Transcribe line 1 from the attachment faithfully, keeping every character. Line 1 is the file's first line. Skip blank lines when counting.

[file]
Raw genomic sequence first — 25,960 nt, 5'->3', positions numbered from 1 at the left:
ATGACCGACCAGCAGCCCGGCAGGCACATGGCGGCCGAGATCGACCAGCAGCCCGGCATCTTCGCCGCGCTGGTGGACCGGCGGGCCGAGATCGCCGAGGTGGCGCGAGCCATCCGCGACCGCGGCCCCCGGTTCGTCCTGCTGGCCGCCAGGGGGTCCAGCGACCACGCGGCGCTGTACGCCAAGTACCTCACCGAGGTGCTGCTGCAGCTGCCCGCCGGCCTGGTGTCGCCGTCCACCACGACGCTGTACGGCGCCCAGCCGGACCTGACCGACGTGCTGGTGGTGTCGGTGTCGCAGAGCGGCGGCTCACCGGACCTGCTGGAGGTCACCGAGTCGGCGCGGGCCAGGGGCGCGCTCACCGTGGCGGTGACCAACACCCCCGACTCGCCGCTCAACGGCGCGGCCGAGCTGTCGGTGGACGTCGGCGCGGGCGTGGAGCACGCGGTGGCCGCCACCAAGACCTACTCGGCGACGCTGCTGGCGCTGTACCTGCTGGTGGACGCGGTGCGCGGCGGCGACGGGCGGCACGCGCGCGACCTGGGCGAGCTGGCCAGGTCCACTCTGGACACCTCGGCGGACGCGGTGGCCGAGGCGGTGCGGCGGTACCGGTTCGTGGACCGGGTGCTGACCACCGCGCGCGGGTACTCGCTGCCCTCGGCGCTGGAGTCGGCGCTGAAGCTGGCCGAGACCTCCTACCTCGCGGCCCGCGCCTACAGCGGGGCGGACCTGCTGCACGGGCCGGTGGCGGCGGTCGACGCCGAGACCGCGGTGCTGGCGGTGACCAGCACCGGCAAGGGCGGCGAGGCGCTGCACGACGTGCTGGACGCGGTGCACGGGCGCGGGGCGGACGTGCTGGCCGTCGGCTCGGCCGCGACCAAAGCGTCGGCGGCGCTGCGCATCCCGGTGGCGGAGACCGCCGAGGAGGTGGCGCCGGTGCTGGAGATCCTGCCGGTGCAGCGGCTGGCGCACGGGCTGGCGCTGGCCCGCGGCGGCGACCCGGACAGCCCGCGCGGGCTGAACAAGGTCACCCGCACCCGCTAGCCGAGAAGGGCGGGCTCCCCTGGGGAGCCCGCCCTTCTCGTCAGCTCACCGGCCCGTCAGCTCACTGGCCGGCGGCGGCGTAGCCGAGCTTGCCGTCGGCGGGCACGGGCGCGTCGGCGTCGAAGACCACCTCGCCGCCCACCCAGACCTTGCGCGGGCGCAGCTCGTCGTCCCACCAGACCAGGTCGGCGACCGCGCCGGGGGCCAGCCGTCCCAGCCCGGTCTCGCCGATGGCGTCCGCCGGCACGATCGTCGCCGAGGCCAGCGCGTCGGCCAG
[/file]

Raw genomic sequence first — 25,960 nt, 5'->3', positions numbered from 1 at the left: